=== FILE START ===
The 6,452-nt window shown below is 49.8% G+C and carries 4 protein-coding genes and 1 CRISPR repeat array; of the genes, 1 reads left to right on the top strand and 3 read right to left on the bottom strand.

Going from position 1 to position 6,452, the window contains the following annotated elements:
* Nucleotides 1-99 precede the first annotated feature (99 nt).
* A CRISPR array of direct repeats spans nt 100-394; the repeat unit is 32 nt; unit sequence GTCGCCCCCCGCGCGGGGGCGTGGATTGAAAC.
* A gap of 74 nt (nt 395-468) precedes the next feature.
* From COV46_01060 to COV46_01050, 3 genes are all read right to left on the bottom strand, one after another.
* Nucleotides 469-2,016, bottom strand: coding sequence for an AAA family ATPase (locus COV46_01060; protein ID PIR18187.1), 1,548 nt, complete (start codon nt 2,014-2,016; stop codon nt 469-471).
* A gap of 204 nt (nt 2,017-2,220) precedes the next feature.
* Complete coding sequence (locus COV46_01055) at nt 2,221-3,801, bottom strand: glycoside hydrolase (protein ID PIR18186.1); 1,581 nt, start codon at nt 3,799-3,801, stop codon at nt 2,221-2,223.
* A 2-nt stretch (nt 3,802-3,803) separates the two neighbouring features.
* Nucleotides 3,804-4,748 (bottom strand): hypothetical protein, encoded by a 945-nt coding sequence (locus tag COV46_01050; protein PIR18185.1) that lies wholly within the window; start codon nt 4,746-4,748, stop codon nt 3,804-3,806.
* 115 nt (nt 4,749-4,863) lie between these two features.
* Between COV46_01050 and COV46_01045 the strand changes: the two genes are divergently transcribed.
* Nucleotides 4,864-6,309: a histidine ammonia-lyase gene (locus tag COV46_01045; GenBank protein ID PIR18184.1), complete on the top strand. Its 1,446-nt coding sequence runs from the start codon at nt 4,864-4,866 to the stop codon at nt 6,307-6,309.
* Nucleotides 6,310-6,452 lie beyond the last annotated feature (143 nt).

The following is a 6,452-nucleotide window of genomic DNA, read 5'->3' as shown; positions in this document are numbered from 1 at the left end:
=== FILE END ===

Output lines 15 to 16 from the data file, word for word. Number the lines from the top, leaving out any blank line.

* Nucleotides 6,310-6,452 lie beyond the last annotated feature (143 nt).

The following is a 6,452-nucleotide window of genomic DNA, read 5'->3' as shown; positions in this document are numbered from 1 at the left end: